The terrorists beat us on 9/11 in that they changed our lives for the worse. I am reminded of President Bush's asinine remark, "They hate us for our freedom." I used to joke about the corollary to that. If our own government took away our freedom, would "they" still hate us? Or, consider us as brother/sisters in struggle against the infidels?
The grievance expressed by our Al Qaeda adversaries started in the first Gulf War, when infidel Americans put their profane boots on holy soil. No Americans got anywhere near Mecca or Medina, but within the borders of Saudi Arabia was enough for Osama bin Laden to declare the Saudi royals to be traitors to Islam for extending the invitation to defend their oil, er, soil. Saddam Hussein, having rolled though Kuwait, had massed tanks on the Saudi border, but bin Laden was of the opinion that the amateur soldiers of Al Qaeda should be sufficient defense. Such was the delusion of grandeur by the terrorist currently experiencing life as fish food.
As in the Cold War, when the Communists never hurt us nearly so much as they scared us into hurting ourselves, so it has been with the War on Terror.
I write this on a gizmo I bought to take on vacation rather than my laptop because I resent the government's claim that they can clone my hard drive when I reenter the country. They could do the same to a Neo2, but I'm betting they lack the equipment. This thing was built for schoolchildren and uses fairly primitive technology.
I've quit flying over the War on Terror, but not because I'm afraid of terrorists. I've never felt safer from terrorists, but not because of anything the government did. Before 9/11, getting hijacked might mean an unscheduled stop at Jose Marti Airport in Havana. Now, when it could mean death, passengers are quick to rise up as one and pummel anybody who threatens the aircrew.
The surly minimum wage workers of TSA, on the other hand, are a serious danger to freedom. I remember flying with a Mac SE and they made me extract all the parts from the Macbag and assemble them so I could boot it up and prove it was really a computer. As I addressed this pointless task, I was biting my tongue about the fact I had opened the computer within the week to install an additional memory chip and I knew there was empty space inside that sucker for enough C-4 to take down several airplanes AND IT WOULD STILL BOOT UP!
Had I blurted out that factoid, I would probably still be in jail.
So, is going by ship an improvement? It appears to offer the inconvenience of flying without the convenience. When in port, you show your identity card with every move, sometimes to a self-important twerp within plain sight of the last self-important twerp who carded you—but they could not be bothered to give each other the high sign. That, or they want to make it more expensive to pay off everybody who checks ID by increasing the number of checks.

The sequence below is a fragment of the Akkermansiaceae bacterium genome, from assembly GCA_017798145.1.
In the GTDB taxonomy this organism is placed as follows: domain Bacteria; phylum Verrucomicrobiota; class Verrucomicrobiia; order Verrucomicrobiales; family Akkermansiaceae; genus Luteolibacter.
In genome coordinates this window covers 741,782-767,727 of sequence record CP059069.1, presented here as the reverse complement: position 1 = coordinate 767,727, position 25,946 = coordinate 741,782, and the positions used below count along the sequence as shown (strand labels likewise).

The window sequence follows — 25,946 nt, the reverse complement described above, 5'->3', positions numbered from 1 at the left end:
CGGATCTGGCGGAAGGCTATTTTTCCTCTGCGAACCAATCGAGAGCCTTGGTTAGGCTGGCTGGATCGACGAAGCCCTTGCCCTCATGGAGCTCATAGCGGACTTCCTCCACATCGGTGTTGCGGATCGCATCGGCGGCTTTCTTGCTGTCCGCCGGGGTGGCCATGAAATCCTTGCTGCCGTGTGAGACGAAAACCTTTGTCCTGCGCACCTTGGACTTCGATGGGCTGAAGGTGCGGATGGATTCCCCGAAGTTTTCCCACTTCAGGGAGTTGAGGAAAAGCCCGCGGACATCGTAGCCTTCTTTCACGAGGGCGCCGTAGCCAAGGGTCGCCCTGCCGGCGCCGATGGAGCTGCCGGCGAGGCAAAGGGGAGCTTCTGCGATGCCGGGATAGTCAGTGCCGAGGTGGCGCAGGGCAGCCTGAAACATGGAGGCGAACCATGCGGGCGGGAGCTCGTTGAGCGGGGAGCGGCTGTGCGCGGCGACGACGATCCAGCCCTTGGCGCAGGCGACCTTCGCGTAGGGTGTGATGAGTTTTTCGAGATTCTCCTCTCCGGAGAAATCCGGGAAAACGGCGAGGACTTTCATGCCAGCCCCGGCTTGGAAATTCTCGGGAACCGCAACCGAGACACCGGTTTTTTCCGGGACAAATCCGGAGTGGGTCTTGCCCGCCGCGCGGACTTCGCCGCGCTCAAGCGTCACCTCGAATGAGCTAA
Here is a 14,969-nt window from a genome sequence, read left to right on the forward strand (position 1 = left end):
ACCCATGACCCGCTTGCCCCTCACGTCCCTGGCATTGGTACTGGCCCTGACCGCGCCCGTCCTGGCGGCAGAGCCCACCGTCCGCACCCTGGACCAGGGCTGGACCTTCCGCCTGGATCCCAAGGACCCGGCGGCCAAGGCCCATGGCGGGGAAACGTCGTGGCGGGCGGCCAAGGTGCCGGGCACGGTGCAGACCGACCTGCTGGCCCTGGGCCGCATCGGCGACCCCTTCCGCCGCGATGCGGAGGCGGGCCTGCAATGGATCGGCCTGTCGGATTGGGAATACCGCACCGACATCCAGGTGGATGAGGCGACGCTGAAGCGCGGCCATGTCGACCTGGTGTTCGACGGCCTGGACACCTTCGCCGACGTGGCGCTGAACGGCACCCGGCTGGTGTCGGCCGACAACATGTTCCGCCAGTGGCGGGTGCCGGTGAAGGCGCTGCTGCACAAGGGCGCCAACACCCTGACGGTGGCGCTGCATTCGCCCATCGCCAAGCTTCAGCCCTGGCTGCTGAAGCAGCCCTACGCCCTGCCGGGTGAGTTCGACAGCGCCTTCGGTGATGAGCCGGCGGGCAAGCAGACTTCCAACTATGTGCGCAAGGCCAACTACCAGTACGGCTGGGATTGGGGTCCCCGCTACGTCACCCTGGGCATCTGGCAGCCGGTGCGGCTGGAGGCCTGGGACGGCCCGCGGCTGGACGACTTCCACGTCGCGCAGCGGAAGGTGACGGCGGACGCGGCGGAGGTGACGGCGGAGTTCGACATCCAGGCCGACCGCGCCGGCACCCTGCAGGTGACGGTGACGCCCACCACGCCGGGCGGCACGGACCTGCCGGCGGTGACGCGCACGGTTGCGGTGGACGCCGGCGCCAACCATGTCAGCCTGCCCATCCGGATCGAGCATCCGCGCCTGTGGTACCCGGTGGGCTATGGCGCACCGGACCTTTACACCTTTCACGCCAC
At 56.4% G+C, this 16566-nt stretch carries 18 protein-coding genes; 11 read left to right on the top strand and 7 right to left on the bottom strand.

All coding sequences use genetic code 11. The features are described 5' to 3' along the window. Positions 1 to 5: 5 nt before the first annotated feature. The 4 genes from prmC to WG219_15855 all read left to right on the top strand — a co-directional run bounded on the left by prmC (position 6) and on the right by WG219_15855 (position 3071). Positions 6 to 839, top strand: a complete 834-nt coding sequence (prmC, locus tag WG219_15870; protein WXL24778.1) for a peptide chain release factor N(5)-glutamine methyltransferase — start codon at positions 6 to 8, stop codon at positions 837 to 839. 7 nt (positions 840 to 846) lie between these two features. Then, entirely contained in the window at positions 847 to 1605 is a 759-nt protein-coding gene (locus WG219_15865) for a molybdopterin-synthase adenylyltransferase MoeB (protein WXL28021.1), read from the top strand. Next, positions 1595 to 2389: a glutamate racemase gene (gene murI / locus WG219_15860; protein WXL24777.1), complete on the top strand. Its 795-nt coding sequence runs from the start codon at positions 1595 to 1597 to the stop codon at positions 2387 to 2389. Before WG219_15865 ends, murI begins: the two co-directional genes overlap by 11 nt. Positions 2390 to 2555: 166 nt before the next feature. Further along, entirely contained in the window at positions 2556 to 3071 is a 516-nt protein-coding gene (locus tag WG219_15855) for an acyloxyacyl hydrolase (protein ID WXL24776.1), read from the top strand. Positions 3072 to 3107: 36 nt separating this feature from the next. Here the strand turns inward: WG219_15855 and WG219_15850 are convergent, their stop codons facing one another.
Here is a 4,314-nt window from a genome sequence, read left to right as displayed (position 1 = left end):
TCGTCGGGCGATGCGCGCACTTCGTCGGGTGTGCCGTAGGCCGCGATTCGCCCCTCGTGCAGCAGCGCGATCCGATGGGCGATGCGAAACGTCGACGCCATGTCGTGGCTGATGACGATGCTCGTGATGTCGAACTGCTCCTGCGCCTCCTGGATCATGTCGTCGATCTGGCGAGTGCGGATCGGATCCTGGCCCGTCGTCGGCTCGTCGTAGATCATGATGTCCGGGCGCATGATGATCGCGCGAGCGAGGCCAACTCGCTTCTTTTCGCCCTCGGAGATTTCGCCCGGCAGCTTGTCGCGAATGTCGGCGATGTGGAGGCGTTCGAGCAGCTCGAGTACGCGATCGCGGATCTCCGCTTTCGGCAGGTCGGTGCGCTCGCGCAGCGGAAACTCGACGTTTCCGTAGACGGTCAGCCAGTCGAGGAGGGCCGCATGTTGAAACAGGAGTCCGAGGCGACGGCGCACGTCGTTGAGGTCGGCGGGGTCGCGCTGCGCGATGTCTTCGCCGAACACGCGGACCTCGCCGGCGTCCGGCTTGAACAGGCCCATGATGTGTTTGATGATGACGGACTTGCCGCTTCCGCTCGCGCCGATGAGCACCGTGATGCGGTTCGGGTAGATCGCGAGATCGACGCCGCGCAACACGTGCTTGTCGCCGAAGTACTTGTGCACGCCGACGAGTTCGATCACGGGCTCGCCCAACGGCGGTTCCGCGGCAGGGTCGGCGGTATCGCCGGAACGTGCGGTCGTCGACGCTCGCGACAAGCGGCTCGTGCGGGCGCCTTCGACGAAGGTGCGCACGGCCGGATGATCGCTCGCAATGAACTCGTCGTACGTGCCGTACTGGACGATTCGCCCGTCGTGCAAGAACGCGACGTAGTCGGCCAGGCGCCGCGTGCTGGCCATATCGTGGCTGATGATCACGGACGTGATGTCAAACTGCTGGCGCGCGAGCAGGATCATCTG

You also must pass a magnetometer that, from the amount of metal I passed though it, was set to rat you out if you tried to bring your pistol on board with a clip holding more than nine rounds.
The good part of going by ship is that there is plenty of good food and drink. Airlines, on the other hand, have accomplished a task I would have declared impossible before 9/11. They’ve made airline food less interesting while charging more for it.
Next week, I shall conclude my investigation of post 9/11 travel with the longest train trip I’ve taken. My wife and I have packed our required-since-9/11 passports for a trip to Canada, starting on Amtrak. We’ve booked a sleeper. Bunk beds and a restroom down the hall.
We are not taking our own food, so we will be captive customers of the dining car.
I’m retired and I consider this an adventure, like I considered the cruise ship an adventure. So far, given the choices I’ve experienced, I would go for the old-fashioned automobile road trip. You have the interstate pothole…er, highway system if you are in a hurry and plenty of back roads if you have time to see places and meet people.
As anybody who drives the pow wow circuit will tell you, it’s possible to drive the interstate system and never feel as if you’ve gone anywhere. A Mickey D’s or an IHOP is what it is, but you don’t need to leave home for them.
I grew up in Oklahoma with Route 66, the main street of America, as, literally, my main street. I always wanted to go where it went, and now the list of states I’ve not seen is very short. As I whittle down the list in retirement, I resent the losses from the War on Terror. Not from the terror, but from the war on it.
Steve Russell, Cherokee Nation of Oklahoma, is a Texas trial court judge by assignment and associate professor emeritus of criminal justice at Indiana University-Bloomington. He lives in Georgetown, Texas, and can be reached at email@example.com.